The most popular major at Harvard, Yale, and many other supposedly leftist universities is economics—not exactly the subject of choice for aspiring anti-capitalists. At the University of Pennsylvania, 50 percent of graduating students take jobs in finance or consulting. The figures at other Ivies aren’t much lower. If these institutions are trying to produce Marxists, they are failing spectacularly.
Yet conservatives are right when they say that the Ivory Tower is a breeding ground for ideological extremism. The politics on offer at elite universities are not leftist in any substantive sense—at least if by “leftist” you mean redistributive—but they are radical. We might call it “corporate radicalism”: a political sensibility that blends what the late writer Mark Fisher derisively referred to as “capitalist realism”—the conviction that free-market neoliberalism is broken but that there is no better alternative so we might as well embrace it—with performative social justice that is as loud as it is toothless. Although academia has always been a haven for leftists, freethinkers, and creatives as well as crackpots, there used to be a kind of separation of church and state: Universities were refuges for radicals, but they were not themselves radical. (Consider the tensions between faculty and administrations during the campus protest movements of the 1960s.)
…Universities and academics, having spent the past decade branding themselves as radical agents of social change, will be taken by segments of the public at their word. The fact that the most “radical” thing such institutions have accomplished in the 21st century is hiking their tuition rates and plunging millions of Americans further into debt won’t prevent conservatives from leveraging the Israel-Palestine war to add fuel to the “cultural Marxism” fire. More grist for their defund-the-humanities mill.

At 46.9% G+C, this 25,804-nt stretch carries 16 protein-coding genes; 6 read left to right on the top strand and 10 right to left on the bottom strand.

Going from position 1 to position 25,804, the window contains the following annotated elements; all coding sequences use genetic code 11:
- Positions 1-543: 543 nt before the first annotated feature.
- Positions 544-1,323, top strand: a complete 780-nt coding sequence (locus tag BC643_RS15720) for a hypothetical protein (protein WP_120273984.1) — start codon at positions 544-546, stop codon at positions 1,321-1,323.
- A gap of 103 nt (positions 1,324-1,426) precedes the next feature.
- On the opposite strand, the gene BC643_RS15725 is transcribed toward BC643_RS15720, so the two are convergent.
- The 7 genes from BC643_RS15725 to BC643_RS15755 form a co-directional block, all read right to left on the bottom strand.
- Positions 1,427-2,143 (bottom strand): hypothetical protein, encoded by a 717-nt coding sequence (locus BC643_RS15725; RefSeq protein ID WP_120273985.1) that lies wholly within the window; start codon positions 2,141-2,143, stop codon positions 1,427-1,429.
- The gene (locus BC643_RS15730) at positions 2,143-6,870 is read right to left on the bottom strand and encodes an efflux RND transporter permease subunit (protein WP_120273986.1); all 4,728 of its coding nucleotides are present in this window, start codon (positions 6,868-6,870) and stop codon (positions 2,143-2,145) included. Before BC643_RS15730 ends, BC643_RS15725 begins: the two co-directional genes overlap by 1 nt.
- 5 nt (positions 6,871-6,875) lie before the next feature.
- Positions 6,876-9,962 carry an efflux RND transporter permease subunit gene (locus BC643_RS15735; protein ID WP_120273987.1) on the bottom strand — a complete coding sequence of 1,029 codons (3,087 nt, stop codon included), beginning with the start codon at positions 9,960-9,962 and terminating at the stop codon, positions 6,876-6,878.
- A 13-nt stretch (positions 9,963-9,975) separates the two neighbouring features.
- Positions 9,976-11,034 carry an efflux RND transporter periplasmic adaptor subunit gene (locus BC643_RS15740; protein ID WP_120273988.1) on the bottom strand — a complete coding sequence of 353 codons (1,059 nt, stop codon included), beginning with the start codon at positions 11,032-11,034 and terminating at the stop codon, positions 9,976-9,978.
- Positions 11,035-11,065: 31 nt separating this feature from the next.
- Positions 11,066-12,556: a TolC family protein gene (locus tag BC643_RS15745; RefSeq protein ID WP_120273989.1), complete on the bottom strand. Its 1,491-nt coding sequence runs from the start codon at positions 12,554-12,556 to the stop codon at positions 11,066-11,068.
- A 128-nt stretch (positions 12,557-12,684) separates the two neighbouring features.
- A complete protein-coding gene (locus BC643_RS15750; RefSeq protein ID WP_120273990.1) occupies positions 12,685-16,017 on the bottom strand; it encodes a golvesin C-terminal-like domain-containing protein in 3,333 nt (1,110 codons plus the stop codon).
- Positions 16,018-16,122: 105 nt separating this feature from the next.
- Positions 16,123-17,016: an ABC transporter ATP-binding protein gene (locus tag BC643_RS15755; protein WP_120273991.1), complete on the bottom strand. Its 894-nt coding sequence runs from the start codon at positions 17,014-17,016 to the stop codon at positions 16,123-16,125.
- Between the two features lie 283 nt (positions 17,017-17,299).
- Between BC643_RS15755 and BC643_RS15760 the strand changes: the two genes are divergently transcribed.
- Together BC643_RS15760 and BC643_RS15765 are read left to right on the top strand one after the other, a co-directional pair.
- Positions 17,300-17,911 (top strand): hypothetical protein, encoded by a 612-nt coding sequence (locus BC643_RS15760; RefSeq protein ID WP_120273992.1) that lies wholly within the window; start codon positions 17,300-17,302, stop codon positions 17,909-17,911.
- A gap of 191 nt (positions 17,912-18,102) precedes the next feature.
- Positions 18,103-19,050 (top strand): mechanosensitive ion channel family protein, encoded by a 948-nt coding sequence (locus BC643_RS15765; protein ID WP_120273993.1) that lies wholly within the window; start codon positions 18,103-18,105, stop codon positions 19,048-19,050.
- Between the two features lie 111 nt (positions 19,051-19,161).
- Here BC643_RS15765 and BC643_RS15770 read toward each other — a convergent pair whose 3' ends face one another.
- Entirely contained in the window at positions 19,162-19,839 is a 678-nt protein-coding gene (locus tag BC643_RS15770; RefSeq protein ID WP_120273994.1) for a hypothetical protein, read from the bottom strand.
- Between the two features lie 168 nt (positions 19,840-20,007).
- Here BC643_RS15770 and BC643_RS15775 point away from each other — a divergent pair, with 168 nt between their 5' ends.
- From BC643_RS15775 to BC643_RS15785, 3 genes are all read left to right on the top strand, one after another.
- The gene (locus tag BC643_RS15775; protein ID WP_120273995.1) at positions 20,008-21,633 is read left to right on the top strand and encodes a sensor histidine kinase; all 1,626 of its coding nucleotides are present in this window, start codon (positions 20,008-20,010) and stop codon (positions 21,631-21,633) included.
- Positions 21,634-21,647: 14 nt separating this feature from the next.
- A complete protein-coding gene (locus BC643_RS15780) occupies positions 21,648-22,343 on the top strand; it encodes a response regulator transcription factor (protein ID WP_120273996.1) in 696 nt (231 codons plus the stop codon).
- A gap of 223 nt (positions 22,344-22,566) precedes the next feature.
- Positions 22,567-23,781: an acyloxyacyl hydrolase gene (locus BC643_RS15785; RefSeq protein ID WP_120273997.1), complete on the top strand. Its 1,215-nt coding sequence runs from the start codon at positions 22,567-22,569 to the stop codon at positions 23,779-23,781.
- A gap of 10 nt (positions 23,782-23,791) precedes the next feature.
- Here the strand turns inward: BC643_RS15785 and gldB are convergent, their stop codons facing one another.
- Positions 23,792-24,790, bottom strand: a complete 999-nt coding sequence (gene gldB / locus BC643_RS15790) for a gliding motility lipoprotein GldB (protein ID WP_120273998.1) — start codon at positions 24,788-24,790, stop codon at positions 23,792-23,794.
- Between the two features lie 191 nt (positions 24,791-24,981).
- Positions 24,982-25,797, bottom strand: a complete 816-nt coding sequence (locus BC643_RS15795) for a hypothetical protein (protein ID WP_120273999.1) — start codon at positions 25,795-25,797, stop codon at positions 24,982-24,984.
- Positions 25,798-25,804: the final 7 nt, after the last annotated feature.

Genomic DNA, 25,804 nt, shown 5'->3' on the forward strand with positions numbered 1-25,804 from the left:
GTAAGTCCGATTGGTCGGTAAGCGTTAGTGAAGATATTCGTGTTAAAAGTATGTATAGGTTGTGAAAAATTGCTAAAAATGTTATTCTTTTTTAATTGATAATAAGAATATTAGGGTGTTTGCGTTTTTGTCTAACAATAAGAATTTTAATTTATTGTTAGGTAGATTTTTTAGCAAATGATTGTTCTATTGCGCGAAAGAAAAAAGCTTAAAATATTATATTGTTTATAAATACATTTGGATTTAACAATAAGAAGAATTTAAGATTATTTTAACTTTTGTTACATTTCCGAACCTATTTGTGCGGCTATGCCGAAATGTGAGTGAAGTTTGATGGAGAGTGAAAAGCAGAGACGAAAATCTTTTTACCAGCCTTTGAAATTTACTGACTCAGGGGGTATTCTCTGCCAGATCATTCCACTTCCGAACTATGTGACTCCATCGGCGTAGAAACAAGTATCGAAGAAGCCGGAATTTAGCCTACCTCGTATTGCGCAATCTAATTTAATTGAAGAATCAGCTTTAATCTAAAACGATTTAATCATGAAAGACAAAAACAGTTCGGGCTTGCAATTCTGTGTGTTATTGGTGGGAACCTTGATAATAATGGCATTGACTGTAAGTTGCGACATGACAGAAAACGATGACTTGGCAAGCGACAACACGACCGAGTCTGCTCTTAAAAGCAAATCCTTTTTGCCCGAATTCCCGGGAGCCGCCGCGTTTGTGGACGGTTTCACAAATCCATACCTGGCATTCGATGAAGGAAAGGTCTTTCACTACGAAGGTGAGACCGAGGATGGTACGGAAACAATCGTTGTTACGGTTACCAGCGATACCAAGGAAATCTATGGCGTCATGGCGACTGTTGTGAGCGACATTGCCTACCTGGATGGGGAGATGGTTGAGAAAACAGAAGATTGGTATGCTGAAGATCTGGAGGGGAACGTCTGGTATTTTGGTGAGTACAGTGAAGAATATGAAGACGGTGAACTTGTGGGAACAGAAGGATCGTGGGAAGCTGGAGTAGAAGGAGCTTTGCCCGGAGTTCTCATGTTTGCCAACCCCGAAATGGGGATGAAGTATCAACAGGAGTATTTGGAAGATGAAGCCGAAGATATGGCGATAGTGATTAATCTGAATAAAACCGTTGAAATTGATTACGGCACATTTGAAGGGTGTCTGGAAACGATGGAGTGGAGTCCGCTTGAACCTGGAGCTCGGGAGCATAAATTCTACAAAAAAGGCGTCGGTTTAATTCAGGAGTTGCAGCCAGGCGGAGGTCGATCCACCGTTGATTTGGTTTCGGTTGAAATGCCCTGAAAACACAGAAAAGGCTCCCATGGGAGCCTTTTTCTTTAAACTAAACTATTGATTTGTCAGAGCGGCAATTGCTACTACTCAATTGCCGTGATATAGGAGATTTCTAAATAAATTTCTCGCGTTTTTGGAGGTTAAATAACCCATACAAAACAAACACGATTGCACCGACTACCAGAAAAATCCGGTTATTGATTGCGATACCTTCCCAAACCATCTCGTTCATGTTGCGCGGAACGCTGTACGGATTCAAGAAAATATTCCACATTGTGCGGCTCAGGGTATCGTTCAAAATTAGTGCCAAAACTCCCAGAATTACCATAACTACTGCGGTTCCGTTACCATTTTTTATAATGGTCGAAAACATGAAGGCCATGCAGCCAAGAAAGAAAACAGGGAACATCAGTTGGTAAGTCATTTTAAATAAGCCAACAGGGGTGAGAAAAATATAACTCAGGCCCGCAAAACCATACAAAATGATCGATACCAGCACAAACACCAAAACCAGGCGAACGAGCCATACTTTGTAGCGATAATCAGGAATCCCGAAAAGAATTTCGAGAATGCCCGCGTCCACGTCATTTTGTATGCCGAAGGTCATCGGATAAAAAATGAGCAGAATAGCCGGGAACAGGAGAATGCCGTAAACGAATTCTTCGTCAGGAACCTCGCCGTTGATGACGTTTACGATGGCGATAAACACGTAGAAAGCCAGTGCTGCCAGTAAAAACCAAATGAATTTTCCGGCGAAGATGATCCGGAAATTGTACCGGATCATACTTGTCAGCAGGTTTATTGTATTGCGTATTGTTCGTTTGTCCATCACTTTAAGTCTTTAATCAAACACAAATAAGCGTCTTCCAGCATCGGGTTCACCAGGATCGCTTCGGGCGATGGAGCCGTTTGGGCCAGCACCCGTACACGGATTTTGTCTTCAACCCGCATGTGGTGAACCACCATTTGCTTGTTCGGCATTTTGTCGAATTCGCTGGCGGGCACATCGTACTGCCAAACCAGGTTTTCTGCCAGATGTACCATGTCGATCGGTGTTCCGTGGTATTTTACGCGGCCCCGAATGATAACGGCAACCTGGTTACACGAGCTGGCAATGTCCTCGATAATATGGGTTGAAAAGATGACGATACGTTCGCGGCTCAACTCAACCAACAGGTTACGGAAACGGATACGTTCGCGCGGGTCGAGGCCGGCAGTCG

“History repeats itself,” Marx famously observed, “first as tragedy, then as farce.” Yet in the case of the Israel-Palestine conflict, it appears that history repeats itself simply as tragedy, a tale of two peoples locked in a spiral from which there would seem to be no exit, as a minority composed of religious extremists on either side of a smart fence call for genocide, and as war, possessed as always of its own inertia, eats away at the horizon. Israeli eye for Palestinian eye. Israeli tooth for Palestinian tooth. And who would now say that decolonization is a metaphor? Certainly not the professor who will show up to class on Monday and teach decolonial theory to bored economics majors in need of one last humanities credit before they head off to McKinsey & Company, where they will manage, as the American elite always has, the class war at home and real wars abroad.
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